In actual fact, the British numbers were nearly double the amount Dunne stated and the number of Zulus were four times his estimate.

Dunne, an Irishman, was turned down for a VC but was mentioned in dispatches.

He sent the letter to pal Capt Gonville Warneford. The letter was retained by the Warneford family and has now emerged for sale at Bonhams in London.

After 35 years of service, he retired to Gibralter in 1908, but died the same year at a nursing home in 1908.

Matthew Haley, head of books and manuscripts at auctioneers Bonhams, said: 'Letters describing the battle are extremely rare and hardly ever come up for sale.

'There is a vivid and appealing immediacy to this letter, scribbled down on a receipt for the makeshift fortifications that would save the day.

'Politically the victory restored some credibility to the British Army but Walter Dunne isn't concerned with that.

'His thoughts are about the companions he has lost and the courage and resourcefulness of the men he fought alongside. A fantastic insight into history as it was being made.'

The letter is being sold by Bonhams on June 18.

RORKE'S DRIFT: BATTLE CONSIDERED ONE OF BRITAIN'S GREATEST VICTORIES WAS PART OF A WIDER BLOODY CONFLICT THAT COST 8,000 LIVES

Conflict: Rorke's Drift was part of the wider Anglo - Zulu war in 1879, starting with an invasion by the British in January and ending with a British victory and Zulu independence five months later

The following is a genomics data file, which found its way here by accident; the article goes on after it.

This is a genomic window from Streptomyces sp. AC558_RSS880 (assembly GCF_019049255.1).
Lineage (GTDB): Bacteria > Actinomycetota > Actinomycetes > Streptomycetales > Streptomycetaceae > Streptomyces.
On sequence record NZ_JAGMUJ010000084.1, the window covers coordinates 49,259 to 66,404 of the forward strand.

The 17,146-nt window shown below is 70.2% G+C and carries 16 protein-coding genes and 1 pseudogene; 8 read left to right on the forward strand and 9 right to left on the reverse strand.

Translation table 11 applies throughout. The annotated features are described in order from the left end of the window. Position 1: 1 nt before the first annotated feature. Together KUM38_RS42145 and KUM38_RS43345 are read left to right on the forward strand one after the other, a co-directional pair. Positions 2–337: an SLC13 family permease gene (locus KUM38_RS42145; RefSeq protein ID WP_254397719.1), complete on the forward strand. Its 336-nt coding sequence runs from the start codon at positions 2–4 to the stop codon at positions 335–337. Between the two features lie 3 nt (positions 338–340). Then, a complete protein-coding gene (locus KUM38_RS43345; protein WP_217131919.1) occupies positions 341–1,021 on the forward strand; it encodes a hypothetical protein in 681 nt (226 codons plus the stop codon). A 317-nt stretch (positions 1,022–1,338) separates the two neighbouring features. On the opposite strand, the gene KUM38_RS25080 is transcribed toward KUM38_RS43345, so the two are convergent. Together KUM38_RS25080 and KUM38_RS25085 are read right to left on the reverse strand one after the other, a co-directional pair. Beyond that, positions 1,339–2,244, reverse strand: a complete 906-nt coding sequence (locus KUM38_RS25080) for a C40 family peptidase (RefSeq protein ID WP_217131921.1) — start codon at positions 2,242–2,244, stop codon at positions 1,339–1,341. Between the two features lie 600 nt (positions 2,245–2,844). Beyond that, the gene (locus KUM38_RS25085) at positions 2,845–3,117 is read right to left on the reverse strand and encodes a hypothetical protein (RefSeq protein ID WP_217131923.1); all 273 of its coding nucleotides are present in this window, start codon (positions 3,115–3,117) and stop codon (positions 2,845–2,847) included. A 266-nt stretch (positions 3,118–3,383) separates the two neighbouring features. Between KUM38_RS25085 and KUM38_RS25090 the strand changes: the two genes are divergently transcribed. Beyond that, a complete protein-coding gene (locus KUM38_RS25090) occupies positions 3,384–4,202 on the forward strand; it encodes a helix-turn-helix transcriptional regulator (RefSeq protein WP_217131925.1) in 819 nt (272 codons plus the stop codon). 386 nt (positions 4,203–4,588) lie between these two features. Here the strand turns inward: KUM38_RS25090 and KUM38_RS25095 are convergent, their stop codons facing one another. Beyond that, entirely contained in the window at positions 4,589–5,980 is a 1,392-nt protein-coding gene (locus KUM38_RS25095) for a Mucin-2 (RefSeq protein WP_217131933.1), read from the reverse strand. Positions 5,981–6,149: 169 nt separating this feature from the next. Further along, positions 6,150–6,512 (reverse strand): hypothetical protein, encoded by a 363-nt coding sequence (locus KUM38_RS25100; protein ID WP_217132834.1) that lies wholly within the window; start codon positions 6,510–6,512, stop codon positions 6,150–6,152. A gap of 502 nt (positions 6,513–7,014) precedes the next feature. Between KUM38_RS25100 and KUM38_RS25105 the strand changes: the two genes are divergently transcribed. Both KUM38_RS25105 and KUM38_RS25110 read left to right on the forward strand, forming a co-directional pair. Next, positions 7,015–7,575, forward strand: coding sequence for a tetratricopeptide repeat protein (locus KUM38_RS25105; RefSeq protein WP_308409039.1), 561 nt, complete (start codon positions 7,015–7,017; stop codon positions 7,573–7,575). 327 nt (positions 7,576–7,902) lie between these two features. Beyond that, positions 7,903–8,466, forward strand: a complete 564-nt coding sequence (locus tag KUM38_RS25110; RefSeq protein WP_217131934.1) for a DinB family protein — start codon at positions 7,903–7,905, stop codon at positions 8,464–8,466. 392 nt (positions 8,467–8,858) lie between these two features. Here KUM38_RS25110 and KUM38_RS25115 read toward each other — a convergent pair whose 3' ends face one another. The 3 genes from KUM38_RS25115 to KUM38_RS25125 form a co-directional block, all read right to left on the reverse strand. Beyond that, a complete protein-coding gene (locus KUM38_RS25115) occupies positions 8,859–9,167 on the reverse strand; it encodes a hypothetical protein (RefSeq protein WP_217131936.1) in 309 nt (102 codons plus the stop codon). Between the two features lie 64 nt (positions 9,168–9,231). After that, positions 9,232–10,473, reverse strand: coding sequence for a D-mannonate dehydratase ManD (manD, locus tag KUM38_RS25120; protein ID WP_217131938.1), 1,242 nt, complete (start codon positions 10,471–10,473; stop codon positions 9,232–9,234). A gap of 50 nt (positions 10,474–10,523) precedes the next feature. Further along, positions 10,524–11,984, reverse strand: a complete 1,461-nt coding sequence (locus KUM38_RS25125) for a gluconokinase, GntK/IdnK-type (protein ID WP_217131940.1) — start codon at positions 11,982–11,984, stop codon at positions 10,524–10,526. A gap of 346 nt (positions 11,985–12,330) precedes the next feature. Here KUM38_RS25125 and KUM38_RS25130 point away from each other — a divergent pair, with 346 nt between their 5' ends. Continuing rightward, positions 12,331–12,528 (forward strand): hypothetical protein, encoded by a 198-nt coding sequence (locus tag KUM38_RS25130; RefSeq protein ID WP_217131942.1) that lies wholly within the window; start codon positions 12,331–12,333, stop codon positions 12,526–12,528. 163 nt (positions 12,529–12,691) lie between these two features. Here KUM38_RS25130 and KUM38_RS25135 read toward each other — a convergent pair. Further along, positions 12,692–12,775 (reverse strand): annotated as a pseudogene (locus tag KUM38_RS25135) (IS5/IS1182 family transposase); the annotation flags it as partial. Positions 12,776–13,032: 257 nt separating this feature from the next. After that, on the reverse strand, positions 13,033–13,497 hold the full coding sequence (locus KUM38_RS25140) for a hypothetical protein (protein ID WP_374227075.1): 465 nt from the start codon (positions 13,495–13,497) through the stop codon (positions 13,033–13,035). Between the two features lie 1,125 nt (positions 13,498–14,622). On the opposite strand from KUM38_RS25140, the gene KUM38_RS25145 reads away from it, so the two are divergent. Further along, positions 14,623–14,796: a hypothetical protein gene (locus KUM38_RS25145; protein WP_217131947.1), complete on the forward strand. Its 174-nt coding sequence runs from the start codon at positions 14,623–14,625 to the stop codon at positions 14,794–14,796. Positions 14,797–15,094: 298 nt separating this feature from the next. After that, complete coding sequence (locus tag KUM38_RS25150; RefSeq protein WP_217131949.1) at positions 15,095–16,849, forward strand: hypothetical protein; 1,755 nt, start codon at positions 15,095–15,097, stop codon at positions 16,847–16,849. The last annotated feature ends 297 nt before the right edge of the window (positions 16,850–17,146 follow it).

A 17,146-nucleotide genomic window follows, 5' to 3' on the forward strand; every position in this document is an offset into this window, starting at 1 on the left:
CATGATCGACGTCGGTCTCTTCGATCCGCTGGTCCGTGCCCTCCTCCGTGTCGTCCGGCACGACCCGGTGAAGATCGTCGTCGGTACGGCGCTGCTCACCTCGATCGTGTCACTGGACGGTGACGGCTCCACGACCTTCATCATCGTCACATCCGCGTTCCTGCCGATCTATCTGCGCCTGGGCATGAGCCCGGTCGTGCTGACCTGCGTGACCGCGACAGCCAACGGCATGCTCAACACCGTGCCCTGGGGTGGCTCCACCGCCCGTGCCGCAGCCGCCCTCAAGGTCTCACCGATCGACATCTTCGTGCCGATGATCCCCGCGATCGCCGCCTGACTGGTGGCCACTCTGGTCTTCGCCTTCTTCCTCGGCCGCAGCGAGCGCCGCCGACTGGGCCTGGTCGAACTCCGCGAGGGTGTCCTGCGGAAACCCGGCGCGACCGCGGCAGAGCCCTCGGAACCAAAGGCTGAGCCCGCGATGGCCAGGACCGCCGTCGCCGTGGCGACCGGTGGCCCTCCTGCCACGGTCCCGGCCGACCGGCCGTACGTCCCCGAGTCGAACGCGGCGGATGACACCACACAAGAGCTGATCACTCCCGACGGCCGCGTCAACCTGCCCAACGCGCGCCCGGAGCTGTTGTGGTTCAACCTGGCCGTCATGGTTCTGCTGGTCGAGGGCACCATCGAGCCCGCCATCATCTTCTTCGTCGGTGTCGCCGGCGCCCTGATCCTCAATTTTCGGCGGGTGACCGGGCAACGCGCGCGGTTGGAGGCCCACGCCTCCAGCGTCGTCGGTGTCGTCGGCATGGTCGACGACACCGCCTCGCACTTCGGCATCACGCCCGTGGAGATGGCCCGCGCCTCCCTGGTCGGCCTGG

Conflict: Rorke's Drift was part of the wider Anglo - Zulu war in 1879, starting with an invasion by the British in January and ending with a British victory and Zulu independence five months later

It was on January 22 1879, on the Natal border with Zululand, in South Africa, that the tiny British garrison of 140 men - many of them sick and wounded - fought for at least 12 hours to repel repeated attacks by up to 4,000 Zulu warriors.

The defence was rewarded by Queen Victoria's government with no fewer than 11 Victoria Crosses.

The name of Rorke’s Drift led to the much-loved film starring Stanley Baker and Michael Caine.

The movie, which is still celebrated more than 50 years after it was made, saw  Baker play Lieutenant John Chard, while Caine played his right-hand man, Lieutenant Goville Bromhead.

After fighting day and night the Zulus eventually retreated after 351 of the men died and 500 were wounded.

It was part of the wider Anglo - Zulu war took place during 1879.

The conflict began because the Zulu kingdom presented an obstacle to British imperial ambitions in southern Africa.

The British invasion of Zululand began on January 11 1879, with the British objective being an eventual federation in Africa.

The battle of Isandlwana erupted on the 22nd of January 1879, 11 days after the British started their invasion. 20,000 Zulu warriors attacked 1,800 British, colonial and native troops and 400 civilians.